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Date yet to be fixed for determining FBD payouts in business interruption case


A hearing date has yet to be fixed to determine how much FBD must pay out to four pubs for business disruption caused by Covid-19.

Mr Justice Denis McDonald said on Friday he hoped, during a case management hearing in early April, to be able to fix a hearing date.

In a decision earlier this month with implications for similar claims by some 1,000 Irish pubs and restaurants, the judge found that a policy sold by FBD covered losses pubs sustained by having to close due to the pandemic.

The issue of quantifying the losses will be dealt with at a later date.

When the matter came before Mr Justice McDonald on Friday, he fixed a timetable for the pubs to submit financial information to FBD.

The judge noted that discussions are taking place between the parties to see if only one out of the four test cases brought before the court should proceed to a hearing on quantum.

While he was not sure when a date could be fixed to hear that aspect of the claim, he was hopeful a date could be fixed when the matter returns before the High Court in mid-April.

The four test actions were taken by Dublin bars Aberken, trading as Sinnotts Bar; Hyper Trust Ltd, trading as ‘The Leopardstown Inn’ and ‘Inn on Hibernian Way’ Ltd trading as Lemon & Duke.

The fourth action was taken by Leinster Overview Concepts Ltd, the owner of Sean’s Bar, based in Athlone, Co Westmeath.

Differences between parties

Also, on Friday the court heard submissions on issues arising from the judgment, where differences remain between the parties.

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The court invited the parties’ submissions on matters including the proper interpretation to be applied to the term ‘closure’ within FBD’s Public House Policy of insurance, which is relevant to quantifying the losses.

The publicans, represented by James Doherty SC, Michael Cush SC and Kelley Smith SC argued the correct interpretation of the policy did not require the pubs to be fully closed in order for them to be covered.

They also claim the policy also indemnifies them during the periods when the pubs were partially closed or limited in what trade they could do while various government restrictions were in place.

In reply, Caron Geoghegan BL, for FBD, said the court should interpret the section of the policy differently from the publicans.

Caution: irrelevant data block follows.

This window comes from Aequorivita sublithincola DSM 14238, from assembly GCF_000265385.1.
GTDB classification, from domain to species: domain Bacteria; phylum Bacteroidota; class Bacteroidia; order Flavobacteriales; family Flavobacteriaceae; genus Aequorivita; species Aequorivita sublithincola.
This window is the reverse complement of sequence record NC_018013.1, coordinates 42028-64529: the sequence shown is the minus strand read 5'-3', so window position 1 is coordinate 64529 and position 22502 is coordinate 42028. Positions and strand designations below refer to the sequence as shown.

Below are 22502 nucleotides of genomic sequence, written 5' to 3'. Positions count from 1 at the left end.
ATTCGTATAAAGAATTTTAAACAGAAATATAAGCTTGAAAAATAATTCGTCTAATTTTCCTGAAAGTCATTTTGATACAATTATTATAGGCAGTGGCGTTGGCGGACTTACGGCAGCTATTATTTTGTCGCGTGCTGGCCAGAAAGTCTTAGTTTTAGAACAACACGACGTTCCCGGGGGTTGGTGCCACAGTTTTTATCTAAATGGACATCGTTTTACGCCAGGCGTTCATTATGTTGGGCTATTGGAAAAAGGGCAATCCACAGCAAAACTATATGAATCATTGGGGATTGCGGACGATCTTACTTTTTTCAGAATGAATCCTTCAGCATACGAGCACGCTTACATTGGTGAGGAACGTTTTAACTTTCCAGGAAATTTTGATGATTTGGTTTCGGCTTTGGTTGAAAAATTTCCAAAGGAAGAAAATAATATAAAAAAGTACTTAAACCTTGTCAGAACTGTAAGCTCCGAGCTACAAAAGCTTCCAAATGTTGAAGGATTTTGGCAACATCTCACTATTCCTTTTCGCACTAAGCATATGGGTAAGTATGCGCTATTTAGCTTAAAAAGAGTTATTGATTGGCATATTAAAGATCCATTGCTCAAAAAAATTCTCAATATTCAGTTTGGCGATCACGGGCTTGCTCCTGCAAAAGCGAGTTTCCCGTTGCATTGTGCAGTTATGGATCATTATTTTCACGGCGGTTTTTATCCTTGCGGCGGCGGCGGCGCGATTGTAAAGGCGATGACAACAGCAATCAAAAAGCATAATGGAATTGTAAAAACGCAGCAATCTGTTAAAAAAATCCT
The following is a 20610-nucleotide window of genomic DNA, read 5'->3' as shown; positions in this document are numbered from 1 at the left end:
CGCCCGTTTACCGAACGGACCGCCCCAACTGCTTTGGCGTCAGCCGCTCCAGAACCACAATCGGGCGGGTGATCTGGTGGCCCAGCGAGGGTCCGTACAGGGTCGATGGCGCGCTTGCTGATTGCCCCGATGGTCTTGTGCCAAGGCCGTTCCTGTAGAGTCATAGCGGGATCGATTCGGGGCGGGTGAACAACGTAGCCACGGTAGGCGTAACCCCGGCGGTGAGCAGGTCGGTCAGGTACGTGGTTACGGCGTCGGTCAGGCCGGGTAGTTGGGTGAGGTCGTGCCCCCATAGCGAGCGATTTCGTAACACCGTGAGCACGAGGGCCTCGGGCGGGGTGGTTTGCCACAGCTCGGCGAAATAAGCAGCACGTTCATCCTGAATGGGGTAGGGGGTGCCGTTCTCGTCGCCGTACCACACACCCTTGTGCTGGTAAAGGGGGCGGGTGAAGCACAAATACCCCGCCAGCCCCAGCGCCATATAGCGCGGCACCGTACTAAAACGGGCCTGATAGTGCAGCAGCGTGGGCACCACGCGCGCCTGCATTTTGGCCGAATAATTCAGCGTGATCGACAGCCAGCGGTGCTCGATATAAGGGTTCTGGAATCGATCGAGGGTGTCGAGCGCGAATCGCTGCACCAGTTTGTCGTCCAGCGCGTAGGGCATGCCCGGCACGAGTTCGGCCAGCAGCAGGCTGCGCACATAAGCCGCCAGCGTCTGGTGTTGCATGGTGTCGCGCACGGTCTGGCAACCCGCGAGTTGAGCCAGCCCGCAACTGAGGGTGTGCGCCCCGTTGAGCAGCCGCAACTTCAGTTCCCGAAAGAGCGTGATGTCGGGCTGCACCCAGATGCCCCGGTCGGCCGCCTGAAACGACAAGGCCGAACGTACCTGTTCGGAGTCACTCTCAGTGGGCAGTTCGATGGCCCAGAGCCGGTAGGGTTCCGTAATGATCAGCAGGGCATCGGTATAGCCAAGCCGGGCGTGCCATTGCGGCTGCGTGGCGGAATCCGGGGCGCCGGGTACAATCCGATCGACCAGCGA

Counsel said the language contained in the policy clearly refers to the period when the plaintiffs’ businesses were “completely closed,” and not partially closed, and when certain pubs were carrying on some trade on their premises.

The publicans are also seeking that the legal fees they incurred are paid on an enhanced solicitor-client basis.

They claim they had to engage in these test actions from which FBD has gained the benefit of a decision with very wide implications for the insurer and its clients.

If they were awarded costs on a lower scale, the pubs say they would be left in a less advantageous position than policy holders who did not take part in the test cases, which they say is not a fair outcome.

Costs

FBD argues that the fact the cases were test actions was not a reason for the court to award costs against it on the enhanced scale. Counsel said that before the trial started FBD agreed to make a contribution towards the plaintiffs’ legal costs.

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The judge reserved his decision on the various issues raised and said he hoped to rule on them in mid-April.

In his judgement earlier this month. the judge disagreed with FBD’s interpretation of its policy.

He said that cover is not lost where the closure is prompted by nationwide outbreaks of disease provided there is an outbreak within the 25-mile radius and that outbreak is one of the causes of the closure.

The publicans challenged FBD Insurance plc’s refusal to indemnify them, as well as the insurer’s claim its policies did not cover the disruption caused by Covid-19.



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